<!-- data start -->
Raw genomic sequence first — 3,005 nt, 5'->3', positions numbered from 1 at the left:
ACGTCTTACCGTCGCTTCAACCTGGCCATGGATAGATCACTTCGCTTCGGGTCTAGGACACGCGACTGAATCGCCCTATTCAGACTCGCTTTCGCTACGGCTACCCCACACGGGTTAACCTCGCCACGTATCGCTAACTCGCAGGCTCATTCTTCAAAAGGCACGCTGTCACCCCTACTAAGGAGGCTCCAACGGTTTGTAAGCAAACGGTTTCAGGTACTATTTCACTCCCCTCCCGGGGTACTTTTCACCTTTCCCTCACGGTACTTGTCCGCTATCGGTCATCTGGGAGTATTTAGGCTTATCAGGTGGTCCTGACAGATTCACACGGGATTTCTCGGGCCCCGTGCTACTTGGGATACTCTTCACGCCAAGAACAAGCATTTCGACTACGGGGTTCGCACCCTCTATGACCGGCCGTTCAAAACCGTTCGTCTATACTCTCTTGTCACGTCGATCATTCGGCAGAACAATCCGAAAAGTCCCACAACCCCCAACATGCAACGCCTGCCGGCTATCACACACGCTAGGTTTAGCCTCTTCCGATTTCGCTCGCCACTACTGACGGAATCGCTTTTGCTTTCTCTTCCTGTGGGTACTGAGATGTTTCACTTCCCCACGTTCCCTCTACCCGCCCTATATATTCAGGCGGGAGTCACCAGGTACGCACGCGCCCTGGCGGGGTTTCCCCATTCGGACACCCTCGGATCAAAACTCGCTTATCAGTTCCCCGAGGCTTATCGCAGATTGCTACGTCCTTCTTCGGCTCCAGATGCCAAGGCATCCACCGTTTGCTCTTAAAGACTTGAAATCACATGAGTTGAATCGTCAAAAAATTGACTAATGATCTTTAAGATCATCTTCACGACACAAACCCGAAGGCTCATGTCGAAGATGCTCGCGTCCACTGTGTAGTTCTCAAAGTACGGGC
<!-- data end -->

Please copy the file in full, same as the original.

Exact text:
Raw genomic sequence first — 3,005 nt, 5'->3', positions numbered from 1 at the left:
ACGTCTTACCGTCGCTTCAACCTGGCCATGGATAGATCACTTCGCTTCGGGTCTAGGACACGCGACTGAATCGCCCTATTCAGACTCGCTTTCGCTACGGCTACCCCACACGGGTTAACCTCGCCACGTATCGCTAACTCGCAGGCTCATTCTTCAAAAGGCACGCTGTCACCCCTACTAAGGAGGCTCCAACGGTTTGTAAGCAAACGGTTTCAGGTACTATTTCACTCCCCTCCCGGGGTACTTTTCACCTTTCCCTCACGGTACTTGTCCGCTATCGGTCATCTGGGAGTATTTAGGCTTATCAGGTGGTCCTGACAGATTCACACGGGATTTCTCGGGCCCCGTGCTACTTGGGATACTCTTCACGCCAAGAACAAGCATTTCGACTACGGGGTTCGCACCCTCTATGACCGGCCGTTCAAAACCGTTCGTCTATACTCTCTTGTCACGTCGATCATTCGGCAGAACAATCCGAAAAGTCCCACAACCCCCAACATGCAACGCCTGCCGGCTATCACACACGCTAGGTTTAGCCTCTTCCGATTTCGCTCGCCACTACTGACGGAATCGCTTTTGCTTTCTCTTCCTGTGGGTACTGAGATGTTTCACTTCCCCACGTTCCCTCTACCCGCCCTATATATTCAGGCGGGAGTCACCAGGTACGCACGCGCCCTGGCGGGGTTTCCCCATTCGGACACCCTCGGATCAAAACTCGCTTATCAGTTCCCCGAGGCTTATCGCAGATTGCTACGTCCTTCTTCGGCTCCAGATGCCAAGGCATCCACCGTTTGCTCTTAAAGACTTGAAATCACATGAGTTGAATCGTCAAAAAATTGACTAATGATCTTTAAGATCATCTTCACGACACAAACCCGAAGGCTCATGTCGAAGATGCTCGCGTCCACTGTGTAGTTCTCAAAGTACGGGC